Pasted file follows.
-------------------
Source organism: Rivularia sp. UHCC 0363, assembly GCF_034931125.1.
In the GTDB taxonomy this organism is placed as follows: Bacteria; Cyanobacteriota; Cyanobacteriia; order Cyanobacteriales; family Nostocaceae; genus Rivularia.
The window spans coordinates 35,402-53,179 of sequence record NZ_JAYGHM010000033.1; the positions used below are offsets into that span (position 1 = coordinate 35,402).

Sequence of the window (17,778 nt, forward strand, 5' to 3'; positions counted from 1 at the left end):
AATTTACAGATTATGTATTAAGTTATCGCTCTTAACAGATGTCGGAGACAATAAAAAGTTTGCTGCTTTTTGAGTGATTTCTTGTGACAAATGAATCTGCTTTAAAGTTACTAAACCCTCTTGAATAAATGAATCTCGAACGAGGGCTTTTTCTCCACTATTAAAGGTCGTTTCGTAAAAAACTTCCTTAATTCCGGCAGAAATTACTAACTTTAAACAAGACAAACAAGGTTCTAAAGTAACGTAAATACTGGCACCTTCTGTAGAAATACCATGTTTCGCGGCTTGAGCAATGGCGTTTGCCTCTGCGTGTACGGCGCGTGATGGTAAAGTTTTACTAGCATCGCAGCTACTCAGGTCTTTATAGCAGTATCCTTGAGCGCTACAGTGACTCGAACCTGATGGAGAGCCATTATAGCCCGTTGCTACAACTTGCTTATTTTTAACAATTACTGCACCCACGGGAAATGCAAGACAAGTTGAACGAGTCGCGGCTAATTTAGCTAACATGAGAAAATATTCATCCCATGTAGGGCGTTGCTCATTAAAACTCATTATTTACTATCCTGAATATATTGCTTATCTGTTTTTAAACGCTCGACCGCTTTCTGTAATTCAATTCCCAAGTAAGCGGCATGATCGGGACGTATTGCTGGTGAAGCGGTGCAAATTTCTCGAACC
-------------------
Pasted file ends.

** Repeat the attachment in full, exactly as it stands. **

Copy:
Source organism: Rivularia sp. UHCC 0363, assembly GCF_034931125.1.
In the GTDB taxonomy this organism is placed as follows: Bacteria; Cyanobacteriota; Cyanobacteriia; order Cyanobacteriales; family Nostocaceae; genus Rivularia.
The window spans coordinates 35,402-53,179 of sequence record NZ_JAYGHM010000033.1; the positions used below are offsets into that span (position 1 = coordinate 35,402).

Sequence of the window (17,778 nt, forward strand, 5' to 3'; positions counted from 1 at the left end):
AATTTACAGATTATGTATTAAGTTATCGCTCTTAACAGATGTCGGAGACAATAAAAAGTTTGCTGCTTTTTGAGTGATTTCTTGTGACAAATGAATCTGCTTTAAAGTTACTAAACCCTCTTGAATAAATGAATCTCGAACGAGGGCTTTTTCTCCACTATTAAAGGTCGTTTCGTAAAAAACTTCCTTAATTCCGGCAGAAATTACTAACTTTAAACAAGACAAACAAGGTTCTAAAGTAACGTAAATACTGGCACCTTCTGTAGAAATACCATGTTTCGCGGCTTGAGCAATGGCGTTTGCCTCTGCGTGTACGGCGCGTGATGGTAAAGTTTTACTAGCATCGCAGCTACTCAGGTCTTTATAGCAGTATCCTTGAGCGCTACAGTGACTCGAACCTGATGGAGAGCCATTATAGCCCGTTGCTACAACTTGCTTATTTTTAACAATTACTGCACCCACGGGAAATGCAAGACAAGTTGAACGAGTCGCGGCTAATTTAGCTAACATGAGAAAATATTCATCCCATGTAGGGCGTTGCTCATTAAAACTCATTATTTACTATCCTGAATATATTGCTTATCTGTTTTTAAACGCTCGACCGCTTTCTGTAATTCAATTCCCAAGTAAGCGGCATGATCGGGACGTATTGCTGGTGAAGCGGTGCAAATTTCTCGAACC